Vitamins and secondary plant substances: What makes oranges so healthy
According to health experts, five to ten portions of fruit and vegetables should be eaten every day to provide your body with important vitamins and minerals. Especially in the winter months citrus fruits are recommended, especially oranges.
Oranges create a sunny atmosphere
When the uncomfortable, wet, cold and grey season gets really widespread, citrus fruits from the south create a sunny atmosphere. At the top of the list is orange, one of the most frequently cultivated fruits. According to the Federal Centre for Nutrition (BZfE), there are over 400 different varieties worldwide. They differ in shape and shell thickness, colour of the flesh, taste, juice and kernel content and also at the time of harvest. What they have in common: Oranges are an important contribution to a healthy diet.
In recent years, experts have occasionally expressed criticism of oranges and pointed out that the acid in the fruit can attack tooth enamel.
In addition, scientists from the USA reported that orange juice – presumably due to the photosensitizing effect of citrus fruit ingredients – can increase the risk of skin cancer.
However, most experts refer to the numerous vitamins and other healthy ingredients contained in citrus fruits.
Strengthening the immune system
Just how valuable the consumption of oranges can be has recently been shown in studies. In a scientific study, German researchers found that orange juice can reduce the risk of gout.
And Australian scientists showed that the regular consumption of oranges can prevent sight losses.
Above all, however, orange is popular because of its high vitamin C content. Due to its high concentration, the fruit is ideally suited to strengthen the immune system. Just one fruit covers almost two thirds of the daily vitamin C requirement.
If you also consume foods rich in zinc, you have a good chance of getting through the winter without a cold.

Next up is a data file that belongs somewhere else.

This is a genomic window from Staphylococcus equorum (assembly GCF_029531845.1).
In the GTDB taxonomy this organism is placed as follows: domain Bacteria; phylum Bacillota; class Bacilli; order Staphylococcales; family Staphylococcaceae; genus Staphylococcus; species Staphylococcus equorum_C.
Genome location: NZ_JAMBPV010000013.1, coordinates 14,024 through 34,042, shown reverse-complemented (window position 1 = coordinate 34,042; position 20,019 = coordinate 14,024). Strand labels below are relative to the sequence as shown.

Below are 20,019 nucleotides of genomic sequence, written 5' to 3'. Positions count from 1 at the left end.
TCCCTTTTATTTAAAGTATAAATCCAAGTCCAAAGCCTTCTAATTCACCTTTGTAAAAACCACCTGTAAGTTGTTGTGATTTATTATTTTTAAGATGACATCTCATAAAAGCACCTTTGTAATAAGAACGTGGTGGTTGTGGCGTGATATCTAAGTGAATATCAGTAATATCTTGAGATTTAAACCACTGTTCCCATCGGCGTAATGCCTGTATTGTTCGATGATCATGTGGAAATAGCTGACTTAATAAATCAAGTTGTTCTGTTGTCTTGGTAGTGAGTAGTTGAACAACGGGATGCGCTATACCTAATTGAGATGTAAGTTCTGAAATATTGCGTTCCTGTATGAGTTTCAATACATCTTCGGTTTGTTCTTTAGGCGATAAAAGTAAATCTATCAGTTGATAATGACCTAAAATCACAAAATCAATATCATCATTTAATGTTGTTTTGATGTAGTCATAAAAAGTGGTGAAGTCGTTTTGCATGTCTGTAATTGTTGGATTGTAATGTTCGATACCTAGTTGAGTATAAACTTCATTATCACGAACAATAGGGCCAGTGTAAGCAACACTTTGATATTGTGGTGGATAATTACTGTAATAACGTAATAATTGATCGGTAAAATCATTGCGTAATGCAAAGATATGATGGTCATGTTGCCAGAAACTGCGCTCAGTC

Juice is healthier than fresh fruit
Oranges also contain a variety of secondary plant compounds such as carotenoids and flavonoids, which can reduce the risk of certain cancers and cardiovascular diseases.
Interesting to know: A few years ago, scientists at the University of Hohenheim found in a study that orange juice is healthier than fresh oranges.
The ingredients in the juice are better released during pasteurisation than when the whole fruit is eaten and can therefore be better absorbed and metabolized by the body,” explained Julian Aschoff, a doctoral student at the time.
What is also often unknown to most consumers is that the white skin on the fruit after peeling should not be completely removed.
This is because it contains important secondary plant substances and dietary fibres which, among other things, are supposed to promote digestion.
Fruits mostly come from the Mediterranean region.
The winter oranges available from us come almost exclusively from the Mediterranean region, primarily from Spain, explains the BZfE.
Due to the long transport distances, the fruit is therefore not particularly beneficial to the climate and should therefore not be on the daily menu according to environmentalists.
Early varieties such as the seedless Navel oranges with the typical navel ripen before December. From December to March, varieties such as Pineapple or Midsweet and most blood oranges follow.
The best known representative of the late orange is the Valencia orange. It does not ripen until mid-March.
The fruits are not climacteric, which means that they do not ripen after harvesting.
Better to resort to organic produce
Experts generally recommend organic oranges. These are available in larger supermarkets, organic food stores and health food shops and can be recognised by the EU Star Leaflet or by the emblems of cultivation associations such as Demeter or Bioland.
Organic citrus fruits must be completely free of pesticides, preservatives and wax. Therefore, the peels can also be used safely for cooking or baking.
This is particularly important for Christmas baking, where pastries and desserts with a fine grated orange peel can be given a very special touch.
Organic fruits are often smaller and more irregular than conventionally produced fruits because they are produced without mineral fertilizers and pesticides.
There are no differences in taste, but according to a study from the USA, organic oranges contain up to 30 percent more vitamin C than conventionally produced ones.